Nanotechnology Advancement for Minimally Invasive Treatment of Liver Cancer

From an article posted by AZoNano:

The American Cancer Society reports that every year, over 700,000 new liver cancer cases are diagnosed globally.

Currently, the only way to cure liver cancer is to surgically remove the cancerous part from the liver or to perform organ transplantation. However, an international study carried out by researchers from the University of Missouri School of Medicine has demonstrated that a new minimally invasive procedure targets and destroys precancerous tumor cells in the mice livers and invitro human cells.

The limitations when treating most forms of cancer involve collateral damage to healthy cells near tumor sites. For more than a decade we have studied the use of nanotechnology to test whether targeted treatments would reduce or eliminate damage to nearby healthy cells. Of particular interest has been the use of green nanotechnology approaches pioneered here at MU that use natural chemical compounds from plants.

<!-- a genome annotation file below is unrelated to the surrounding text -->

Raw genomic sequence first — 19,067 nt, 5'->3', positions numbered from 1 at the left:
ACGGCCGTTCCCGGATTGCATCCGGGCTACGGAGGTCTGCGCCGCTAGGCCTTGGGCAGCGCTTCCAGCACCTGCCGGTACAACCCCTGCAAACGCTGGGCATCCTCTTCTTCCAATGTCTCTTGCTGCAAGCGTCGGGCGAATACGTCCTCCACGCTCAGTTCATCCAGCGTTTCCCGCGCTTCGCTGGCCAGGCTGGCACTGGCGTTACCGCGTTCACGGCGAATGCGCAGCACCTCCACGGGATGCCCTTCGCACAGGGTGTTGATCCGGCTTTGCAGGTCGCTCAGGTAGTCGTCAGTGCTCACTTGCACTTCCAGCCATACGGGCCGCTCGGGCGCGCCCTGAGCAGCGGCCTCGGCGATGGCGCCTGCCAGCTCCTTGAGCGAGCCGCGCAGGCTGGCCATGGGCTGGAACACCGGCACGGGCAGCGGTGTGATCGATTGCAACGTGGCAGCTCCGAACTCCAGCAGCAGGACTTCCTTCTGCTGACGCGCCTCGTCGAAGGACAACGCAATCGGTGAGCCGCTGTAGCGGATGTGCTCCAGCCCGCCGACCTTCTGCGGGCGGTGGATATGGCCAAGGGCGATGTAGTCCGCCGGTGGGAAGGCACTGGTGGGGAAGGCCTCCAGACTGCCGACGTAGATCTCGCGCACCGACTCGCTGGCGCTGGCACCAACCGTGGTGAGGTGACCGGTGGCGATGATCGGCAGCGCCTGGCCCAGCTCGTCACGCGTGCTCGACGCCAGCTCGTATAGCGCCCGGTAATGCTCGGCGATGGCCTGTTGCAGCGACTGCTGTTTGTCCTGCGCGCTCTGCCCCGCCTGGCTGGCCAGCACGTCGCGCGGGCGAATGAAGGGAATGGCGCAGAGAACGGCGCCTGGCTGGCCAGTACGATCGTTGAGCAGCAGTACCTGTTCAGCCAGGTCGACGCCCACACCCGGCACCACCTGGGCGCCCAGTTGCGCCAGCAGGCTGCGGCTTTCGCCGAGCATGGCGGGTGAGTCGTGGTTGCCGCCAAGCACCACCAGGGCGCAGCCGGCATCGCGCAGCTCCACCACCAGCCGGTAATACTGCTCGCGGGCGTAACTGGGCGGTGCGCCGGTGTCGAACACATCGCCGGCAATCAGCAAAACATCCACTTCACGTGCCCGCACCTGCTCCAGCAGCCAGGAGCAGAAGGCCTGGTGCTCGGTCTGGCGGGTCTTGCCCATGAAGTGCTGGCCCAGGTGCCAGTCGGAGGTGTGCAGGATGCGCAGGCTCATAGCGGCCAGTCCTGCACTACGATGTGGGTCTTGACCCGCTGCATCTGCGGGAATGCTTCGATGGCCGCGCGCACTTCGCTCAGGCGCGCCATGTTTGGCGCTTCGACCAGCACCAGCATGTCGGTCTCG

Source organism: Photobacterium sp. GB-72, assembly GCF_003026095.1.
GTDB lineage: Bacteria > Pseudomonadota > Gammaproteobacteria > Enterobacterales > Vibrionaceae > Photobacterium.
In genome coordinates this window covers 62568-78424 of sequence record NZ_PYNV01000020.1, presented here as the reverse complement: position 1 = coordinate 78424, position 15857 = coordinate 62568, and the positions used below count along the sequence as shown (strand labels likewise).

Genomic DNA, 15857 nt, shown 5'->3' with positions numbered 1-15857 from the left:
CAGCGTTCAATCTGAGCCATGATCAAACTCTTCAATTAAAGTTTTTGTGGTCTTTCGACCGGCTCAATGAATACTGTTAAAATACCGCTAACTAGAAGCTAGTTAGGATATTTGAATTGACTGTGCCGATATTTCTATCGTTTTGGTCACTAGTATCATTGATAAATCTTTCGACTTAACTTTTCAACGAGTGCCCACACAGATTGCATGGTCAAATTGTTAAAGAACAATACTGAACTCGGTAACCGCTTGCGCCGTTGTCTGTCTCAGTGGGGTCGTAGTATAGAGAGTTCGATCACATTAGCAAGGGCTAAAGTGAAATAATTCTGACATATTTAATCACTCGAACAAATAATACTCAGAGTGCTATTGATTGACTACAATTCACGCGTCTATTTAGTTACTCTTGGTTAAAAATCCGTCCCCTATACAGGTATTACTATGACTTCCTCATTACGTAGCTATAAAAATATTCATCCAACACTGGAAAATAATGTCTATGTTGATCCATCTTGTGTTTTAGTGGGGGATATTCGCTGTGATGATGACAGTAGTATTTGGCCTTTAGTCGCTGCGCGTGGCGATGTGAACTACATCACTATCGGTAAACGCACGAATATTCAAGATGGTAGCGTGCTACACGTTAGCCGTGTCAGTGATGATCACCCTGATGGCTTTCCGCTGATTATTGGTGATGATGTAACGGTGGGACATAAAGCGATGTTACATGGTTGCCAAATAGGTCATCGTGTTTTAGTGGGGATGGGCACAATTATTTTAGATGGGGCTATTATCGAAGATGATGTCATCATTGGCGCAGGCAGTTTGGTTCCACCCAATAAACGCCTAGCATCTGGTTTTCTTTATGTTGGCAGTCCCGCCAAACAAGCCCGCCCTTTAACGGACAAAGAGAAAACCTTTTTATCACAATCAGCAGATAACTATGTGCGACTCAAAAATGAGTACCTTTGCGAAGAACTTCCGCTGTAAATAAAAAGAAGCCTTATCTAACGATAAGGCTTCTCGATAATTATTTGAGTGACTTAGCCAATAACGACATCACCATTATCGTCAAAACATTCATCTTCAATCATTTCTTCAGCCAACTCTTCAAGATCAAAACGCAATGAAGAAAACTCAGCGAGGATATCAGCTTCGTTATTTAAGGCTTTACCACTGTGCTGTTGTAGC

Kattesh Katti, PhD, lead author of the study and Curators’ Professor of Radiology and Physics at the MU School of Medicine

The research, which was carried out in Egypt and the United States, involved intravenously introducing gold nanoparticles enclosed within a protective stabilizer, known as gum Arabic, into the livers of mice and subsequently heating the nanoparticles using a laser through a process called photothermal therapy.

 

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Image Credit:     Justin Kelley, MU Health

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